Tuesday, January 2, 2007

Gazette unable to find worker helped by minimum wage increase

The Gazette's top story today is headlined "Increase in base wage will hurt some businesses, help some employees."

As is so often the case, the headline doesn't reflect the content of the story. The Gazette failed to find a single worker that it could quote as having been helped by the minimum wage increase.

The article itself is a very good one, and should be read in its entirety in order to understand the interplay of factors in the issue of minimum wages.

There was no problem finding people to quote who say that the increase would hurt both businesses and workers. It also pointed out that an increase in the minimum wage would not have a meaningful effect on any Montana worker trying to live on a minimum wage job.

The reality, as the Gazette reported in more than one story last year, is that outside of the food service industry, where minimum wage workers receive a substantial portion of their wages in tips, it is hard to find any Billings workers who receive the minimum wage, or entry-level jobs that offer minimum wage (even under the new standards.) The proverbial job of flipping burgers certainly doesn't pay minimum wage in Billings. Even summer jobs for teenagers rarely pay minimum wage. This is doubtless true of the state in general.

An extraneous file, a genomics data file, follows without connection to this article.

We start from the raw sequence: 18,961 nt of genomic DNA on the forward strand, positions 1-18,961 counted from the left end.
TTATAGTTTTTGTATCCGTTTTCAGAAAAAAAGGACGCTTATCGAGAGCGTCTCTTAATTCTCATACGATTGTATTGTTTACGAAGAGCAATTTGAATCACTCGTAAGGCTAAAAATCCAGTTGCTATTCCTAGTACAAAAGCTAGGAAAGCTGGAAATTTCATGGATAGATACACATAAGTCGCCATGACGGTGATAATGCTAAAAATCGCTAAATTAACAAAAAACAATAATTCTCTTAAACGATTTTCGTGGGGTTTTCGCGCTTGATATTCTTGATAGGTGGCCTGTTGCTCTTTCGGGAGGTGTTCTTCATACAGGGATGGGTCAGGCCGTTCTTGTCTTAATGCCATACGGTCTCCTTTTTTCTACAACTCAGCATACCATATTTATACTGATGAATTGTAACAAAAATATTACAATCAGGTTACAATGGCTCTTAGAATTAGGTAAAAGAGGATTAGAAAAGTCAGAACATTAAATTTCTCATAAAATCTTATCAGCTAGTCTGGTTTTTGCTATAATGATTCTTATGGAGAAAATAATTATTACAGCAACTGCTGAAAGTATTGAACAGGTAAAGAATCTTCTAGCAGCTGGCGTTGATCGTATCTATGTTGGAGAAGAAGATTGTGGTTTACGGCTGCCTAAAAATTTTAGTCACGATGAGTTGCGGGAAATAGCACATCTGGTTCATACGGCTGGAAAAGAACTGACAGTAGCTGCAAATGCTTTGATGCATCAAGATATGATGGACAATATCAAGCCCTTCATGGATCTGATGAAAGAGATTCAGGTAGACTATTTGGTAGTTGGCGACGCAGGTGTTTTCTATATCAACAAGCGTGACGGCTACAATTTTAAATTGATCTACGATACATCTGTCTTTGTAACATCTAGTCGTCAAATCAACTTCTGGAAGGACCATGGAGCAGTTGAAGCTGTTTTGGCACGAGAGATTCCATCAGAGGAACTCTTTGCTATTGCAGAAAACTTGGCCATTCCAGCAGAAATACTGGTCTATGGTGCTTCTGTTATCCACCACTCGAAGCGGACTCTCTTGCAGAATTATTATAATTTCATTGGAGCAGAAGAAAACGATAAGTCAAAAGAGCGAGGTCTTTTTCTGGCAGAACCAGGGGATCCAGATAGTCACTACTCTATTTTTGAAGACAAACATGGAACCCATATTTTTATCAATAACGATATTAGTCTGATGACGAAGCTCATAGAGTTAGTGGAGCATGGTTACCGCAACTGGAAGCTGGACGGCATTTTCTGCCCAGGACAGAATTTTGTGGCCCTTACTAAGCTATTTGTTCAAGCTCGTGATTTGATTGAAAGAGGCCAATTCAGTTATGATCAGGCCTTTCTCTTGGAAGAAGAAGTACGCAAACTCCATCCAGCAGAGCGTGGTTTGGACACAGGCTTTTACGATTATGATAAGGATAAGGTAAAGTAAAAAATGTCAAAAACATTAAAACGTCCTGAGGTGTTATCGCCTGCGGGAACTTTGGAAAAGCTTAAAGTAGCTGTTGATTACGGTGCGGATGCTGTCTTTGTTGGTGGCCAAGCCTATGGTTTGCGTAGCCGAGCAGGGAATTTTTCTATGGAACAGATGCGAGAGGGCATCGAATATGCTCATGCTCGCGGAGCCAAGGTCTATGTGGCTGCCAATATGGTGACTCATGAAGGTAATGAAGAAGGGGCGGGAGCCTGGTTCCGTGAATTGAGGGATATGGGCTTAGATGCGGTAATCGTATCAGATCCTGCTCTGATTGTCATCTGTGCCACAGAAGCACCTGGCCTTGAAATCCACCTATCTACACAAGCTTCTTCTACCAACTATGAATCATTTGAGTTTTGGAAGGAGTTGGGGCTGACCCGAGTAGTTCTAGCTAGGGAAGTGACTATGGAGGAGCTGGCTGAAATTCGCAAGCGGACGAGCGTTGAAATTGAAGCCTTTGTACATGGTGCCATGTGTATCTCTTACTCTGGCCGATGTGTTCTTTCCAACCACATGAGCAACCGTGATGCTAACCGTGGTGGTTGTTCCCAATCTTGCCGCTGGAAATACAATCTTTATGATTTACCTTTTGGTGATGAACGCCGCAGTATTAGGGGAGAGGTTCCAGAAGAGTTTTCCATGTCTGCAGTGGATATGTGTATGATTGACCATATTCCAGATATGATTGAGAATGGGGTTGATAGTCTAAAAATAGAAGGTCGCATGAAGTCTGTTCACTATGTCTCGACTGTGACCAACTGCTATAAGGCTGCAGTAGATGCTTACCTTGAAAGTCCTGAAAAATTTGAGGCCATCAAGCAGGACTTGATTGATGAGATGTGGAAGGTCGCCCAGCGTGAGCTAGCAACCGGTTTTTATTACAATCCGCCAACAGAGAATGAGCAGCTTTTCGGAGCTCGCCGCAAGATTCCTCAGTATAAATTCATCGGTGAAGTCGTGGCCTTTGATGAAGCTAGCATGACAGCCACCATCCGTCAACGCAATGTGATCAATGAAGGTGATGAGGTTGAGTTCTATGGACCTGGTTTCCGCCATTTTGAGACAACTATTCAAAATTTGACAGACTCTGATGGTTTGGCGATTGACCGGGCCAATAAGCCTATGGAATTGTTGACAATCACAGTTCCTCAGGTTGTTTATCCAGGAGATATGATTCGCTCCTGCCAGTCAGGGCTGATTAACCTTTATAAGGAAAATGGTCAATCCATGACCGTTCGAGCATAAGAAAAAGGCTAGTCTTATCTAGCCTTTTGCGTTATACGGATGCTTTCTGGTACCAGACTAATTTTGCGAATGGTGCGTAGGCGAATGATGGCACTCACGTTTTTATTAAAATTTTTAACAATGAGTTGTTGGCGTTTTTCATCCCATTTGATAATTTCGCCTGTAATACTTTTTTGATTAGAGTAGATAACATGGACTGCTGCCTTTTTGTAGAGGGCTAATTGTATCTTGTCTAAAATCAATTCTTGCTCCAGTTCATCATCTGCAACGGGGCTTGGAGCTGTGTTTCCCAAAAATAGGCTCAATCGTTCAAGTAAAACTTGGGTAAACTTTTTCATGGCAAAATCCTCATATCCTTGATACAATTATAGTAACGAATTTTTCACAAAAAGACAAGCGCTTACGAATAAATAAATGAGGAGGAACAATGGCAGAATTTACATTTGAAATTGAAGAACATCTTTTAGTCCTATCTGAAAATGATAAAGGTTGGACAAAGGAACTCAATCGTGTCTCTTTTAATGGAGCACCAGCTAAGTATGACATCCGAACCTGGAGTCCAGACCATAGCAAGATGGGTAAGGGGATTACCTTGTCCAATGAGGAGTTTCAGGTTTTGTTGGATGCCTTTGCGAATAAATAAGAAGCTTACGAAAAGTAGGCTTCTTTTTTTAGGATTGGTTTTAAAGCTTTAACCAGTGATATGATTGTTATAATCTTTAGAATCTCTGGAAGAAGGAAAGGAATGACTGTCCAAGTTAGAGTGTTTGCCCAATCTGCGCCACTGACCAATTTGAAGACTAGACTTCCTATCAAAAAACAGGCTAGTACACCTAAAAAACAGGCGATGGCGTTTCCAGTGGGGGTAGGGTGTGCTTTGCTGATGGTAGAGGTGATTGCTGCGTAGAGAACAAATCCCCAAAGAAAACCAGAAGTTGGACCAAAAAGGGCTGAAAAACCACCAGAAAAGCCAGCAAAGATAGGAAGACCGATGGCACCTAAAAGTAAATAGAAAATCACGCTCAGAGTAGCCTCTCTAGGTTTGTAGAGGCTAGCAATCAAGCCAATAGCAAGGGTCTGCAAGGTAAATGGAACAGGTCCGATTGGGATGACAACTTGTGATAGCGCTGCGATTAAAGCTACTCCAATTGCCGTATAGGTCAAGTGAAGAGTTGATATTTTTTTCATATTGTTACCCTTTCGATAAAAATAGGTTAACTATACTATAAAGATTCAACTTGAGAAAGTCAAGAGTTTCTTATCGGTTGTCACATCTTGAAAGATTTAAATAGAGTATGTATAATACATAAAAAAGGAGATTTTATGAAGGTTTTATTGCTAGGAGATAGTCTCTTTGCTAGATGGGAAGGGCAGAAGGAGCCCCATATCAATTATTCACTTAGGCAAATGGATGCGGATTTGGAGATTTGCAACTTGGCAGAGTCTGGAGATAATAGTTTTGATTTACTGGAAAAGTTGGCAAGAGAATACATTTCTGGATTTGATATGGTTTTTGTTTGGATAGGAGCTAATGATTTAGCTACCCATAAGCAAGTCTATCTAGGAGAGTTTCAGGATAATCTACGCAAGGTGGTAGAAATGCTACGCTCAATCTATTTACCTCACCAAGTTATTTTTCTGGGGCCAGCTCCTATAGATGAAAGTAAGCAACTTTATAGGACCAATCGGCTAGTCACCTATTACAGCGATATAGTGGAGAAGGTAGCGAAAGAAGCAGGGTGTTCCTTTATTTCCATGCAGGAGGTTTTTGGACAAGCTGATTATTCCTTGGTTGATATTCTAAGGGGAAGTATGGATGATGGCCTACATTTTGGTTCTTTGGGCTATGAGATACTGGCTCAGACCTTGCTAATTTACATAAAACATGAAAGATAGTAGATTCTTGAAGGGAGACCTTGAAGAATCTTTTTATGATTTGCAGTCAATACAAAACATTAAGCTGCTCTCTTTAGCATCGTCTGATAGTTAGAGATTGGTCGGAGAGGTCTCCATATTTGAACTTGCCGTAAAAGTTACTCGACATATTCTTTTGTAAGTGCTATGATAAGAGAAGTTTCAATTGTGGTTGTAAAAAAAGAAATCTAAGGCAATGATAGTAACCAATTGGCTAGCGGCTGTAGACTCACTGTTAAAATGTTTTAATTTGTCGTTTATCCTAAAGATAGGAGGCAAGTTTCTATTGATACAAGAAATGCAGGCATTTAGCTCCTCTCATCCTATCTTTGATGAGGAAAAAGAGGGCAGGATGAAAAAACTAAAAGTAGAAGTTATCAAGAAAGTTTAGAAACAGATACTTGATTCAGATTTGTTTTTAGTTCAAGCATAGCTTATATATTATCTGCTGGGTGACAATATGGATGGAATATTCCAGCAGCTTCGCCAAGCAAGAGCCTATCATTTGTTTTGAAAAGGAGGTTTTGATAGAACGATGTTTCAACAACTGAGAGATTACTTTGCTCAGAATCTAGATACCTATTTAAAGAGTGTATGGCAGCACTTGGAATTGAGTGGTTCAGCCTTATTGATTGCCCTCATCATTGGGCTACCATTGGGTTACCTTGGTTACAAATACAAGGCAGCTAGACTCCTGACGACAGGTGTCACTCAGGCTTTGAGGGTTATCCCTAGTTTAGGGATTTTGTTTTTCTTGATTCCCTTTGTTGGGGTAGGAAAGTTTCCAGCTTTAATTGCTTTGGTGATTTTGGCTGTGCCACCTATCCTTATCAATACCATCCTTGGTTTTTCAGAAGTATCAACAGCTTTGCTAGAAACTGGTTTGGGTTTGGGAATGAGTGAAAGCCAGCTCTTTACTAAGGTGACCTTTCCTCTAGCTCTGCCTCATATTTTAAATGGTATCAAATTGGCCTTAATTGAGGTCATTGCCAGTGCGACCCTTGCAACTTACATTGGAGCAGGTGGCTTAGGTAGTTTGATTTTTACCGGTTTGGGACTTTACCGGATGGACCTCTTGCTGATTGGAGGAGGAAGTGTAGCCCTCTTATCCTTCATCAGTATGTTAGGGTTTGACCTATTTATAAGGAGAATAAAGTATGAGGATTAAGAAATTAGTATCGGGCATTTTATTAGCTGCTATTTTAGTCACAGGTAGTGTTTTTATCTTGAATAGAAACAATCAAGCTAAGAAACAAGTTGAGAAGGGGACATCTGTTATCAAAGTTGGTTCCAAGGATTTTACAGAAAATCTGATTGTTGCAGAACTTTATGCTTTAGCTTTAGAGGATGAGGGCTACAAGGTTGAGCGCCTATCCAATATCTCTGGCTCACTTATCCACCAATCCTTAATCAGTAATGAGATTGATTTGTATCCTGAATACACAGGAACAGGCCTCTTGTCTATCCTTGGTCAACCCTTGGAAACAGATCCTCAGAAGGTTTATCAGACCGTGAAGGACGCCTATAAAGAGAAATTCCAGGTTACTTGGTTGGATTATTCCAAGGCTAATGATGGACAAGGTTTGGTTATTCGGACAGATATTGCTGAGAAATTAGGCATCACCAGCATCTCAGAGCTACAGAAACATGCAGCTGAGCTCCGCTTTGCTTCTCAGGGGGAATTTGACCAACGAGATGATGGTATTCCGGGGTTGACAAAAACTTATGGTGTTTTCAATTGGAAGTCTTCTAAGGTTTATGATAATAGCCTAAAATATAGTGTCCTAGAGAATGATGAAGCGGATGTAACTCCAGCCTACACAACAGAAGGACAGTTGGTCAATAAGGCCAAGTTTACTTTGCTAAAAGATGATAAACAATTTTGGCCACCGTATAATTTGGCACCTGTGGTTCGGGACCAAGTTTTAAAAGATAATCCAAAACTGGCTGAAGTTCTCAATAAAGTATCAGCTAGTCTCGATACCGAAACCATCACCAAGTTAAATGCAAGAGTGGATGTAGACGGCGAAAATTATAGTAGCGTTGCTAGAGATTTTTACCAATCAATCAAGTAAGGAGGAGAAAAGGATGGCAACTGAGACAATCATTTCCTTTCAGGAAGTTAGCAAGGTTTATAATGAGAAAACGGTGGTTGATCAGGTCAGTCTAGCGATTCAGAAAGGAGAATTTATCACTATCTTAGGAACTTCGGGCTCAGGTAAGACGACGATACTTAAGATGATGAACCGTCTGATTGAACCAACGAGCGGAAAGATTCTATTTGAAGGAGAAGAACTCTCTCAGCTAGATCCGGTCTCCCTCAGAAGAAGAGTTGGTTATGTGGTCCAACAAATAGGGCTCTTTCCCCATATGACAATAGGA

As the director of the Salvation Army in Billings is quoted as saying, the raise will probably raise the base cost of goods and services in Billings, thus being an overall negative for those with lower incomes.

A respected restaurant owner has already made new menus with higher prices, and the head of the Job Service has this to say:

"The only place I really see it hurting is at bottom rung of the employment ladder.... Employers are really going to be looking hard at whether they need another employee. It may mean there will be fewer entry-level jobs."

Like so many issues pushed by Democrats, the minimum wage increase was driven by the political points to be scored by appealing to emotion -- even though the hard facts point out that it doesn't work. Just like the issue of soaking the "rich" with high income taxes, which was discussed before on these pages, the point is not what pencils out as being best for Montana. Rather, what matters is whether it gives Democrats yet another issue to demagogue.